Japan (thanks to General Douglas MacArthur) and Australia are not far behind on the OECD's table 22, and Hong Kong would be miles ahead if it were on it. So countries which we normally (rightly or wrongly) think of as free-market rather than social-democratic seem to collect a higher share of their taxes from taxes on property, which is most reassuring.
The smart arses then usually go on to imply that this must be the natural upper limit; that no more than a tenth of tax revenues can come from land value tax, which is quite simply not true.
The OECD takes a very wide view of what constitutes a tax on property. Out of the £70 billion-odd in such taxes collected in the UK, how much is actually an annual tax on the rental value of land?
Business Rates, £28 billion, yes, is pretty close to LVT.
Stamp Duty Land Tax is a tax on certain transactions in land and buildings, it might be vaguely land-related but it ain't LVT.
Other taxes such as Inheritance Tax, capital gains tax and Stamp Duty on share sales, are general taxes which apply to lots of other things than land. Not LVT.
Council Tax, £25 billion, is basically a per-home Poll Tax, which varies depending on what a home was (or would have been, had it existed) worth in 1991. In 1991, house prices were much flatter around the UK and values were closer to the "bricks and mortar" value, so you could say that it's a Room Tax of about £300 for each room in a home, if you have more than nine rooms, the rest are tax-free.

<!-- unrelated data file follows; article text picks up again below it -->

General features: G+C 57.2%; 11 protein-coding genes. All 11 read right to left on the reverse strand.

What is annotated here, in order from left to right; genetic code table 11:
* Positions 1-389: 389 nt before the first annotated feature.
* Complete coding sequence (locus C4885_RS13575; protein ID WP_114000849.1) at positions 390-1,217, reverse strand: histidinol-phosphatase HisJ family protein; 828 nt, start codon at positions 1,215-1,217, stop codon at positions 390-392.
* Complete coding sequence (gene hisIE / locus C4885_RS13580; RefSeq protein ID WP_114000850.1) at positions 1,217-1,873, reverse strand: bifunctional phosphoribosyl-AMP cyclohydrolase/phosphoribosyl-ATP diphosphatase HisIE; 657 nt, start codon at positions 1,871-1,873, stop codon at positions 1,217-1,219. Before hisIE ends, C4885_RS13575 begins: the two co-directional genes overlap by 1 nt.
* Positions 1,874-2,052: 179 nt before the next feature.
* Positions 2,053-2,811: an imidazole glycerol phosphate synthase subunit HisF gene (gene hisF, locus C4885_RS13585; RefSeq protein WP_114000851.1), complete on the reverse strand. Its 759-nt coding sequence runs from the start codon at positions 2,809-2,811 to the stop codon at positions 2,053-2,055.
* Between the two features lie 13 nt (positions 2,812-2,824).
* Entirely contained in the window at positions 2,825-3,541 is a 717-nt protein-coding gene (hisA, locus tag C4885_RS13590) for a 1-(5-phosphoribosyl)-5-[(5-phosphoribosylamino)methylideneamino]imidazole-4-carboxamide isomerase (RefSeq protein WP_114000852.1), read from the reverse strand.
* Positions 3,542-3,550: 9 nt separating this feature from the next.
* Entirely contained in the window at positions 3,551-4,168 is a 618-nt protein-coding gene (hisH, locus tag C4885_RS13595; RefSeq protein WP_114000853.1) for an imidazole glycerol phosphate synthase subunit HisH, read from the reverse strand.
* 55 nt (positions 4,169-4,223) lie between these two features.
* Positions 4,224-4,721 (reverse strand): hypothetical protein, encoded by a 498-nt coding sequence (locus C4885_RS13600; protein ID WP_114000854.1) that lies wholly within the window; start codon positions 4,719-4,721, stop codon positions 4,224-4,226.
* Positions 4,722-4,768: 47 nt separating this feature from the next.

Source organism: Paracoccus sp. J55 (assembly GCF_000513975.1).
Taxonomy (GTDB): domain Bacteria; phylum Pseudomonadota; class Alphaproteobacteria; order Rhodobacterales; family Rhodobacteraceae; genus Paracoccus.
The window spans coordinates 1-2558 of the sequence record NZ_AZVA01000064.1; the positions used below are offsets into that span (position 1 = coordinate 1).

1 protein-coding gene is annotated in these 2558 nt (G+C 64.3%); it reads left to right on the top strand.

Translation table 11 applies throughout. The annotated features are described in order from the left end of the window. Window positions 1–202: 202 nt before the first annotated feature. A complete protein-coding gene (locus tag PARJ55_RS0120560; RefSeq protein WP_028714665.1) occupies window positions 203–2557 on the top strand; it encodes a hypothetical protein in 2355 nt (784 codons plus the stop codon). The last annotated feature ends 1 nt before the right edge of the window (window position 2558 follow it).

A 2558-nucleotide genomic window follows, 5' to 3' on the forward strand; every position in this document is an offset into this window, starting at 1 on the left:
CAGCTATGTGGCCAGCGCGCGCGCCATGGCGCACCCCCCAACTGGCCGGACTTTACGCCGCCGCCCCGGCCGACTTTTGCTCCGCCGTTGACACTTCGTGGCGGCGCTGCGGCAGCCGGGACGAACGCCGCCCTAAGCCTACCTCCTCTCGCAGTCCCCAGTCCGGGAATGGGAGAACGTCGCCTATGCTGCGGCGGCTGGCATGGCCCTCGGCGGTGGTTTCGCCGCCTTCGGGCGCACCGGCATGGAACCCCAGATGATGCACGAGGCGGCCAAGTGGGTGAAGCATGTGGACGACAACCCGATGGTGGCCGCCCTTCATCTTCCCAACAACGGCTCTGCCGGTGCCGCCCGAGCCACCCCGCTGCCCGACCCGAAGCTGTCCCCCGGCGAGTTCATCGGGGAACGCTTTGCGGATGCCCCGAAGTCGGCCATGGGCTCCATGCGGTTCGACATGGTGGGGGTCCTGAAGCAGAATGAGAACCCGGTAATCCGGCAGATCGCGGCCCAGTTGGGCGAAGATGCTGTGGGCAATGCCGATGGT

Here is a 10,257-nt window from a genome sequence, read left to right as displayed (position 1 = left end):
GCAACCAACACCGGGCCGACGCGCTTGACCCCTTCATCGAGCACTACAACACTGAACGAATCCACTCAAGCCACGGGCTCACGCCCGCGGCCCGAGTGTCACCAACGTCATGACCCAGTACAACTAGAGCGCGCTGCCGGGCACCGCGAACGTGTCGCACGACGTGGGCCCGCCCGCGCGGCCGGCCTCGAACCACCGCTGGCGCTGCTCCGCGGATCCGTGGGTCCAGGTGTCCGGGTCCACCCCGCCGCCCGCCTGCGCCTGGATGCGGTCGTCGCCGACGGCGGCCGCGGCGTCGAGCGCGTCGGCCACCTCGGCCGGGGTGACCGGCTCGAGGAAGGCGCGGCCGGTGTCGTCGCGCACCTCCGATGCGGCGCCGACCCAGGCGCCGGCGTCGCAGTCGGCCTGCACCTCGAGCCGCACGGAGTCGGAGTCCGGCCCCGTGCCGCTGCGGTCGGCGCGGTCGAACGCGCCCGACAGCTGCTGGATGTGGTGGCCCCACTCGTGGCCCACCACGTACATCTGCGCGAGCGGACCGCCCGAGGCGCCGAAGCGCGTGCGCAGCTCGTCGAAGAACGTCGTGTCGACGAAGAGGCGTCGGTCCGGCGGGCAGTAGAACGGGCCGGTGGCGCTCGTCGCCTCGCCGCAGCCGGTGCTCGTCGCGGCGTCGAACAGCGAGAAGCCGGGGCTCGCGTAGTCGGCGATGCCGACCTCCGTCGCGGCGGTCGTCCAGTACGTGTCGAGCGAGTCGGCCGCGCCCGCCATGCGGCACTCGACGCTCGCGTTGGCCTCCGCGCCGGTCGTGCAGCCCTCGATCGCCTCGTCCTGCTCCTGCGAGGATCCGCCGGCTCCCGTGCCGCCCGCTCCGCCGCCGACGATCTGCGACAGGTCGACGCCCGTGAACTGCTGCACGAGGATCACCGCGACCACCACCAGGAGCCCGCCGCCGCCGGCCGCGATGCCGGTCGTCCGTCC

So actual quasi-LVT (Business Rates) is more like only five per cent of UK taxes collected.
The amount of quasi-LVT collected in the USA and Canada is much higher in the UK; the bulk of their property taxes are annual taxes pro rata to the value of each home, with no upper limit in most states (some apartments on Manhattan cost over $100,000 a year); and their Stamp Duty Land Tax equivalents are much lower.
The bulk of the cost for all these services is paid out of national taxes on output, employment, income and profits. Council Tax is to all intents a national tax and Business Rates is a national tax, as all revenues are pooled nationally and then redistributed from the centre (I think there are separate pools for England, Scotland, Wales and Northern Ireland). So let's compare like with like and compare the merits of national taxes.
People's stated preferences is usually based on whatever system they think will mean that they pay less than now and somebody they don't like will pay more.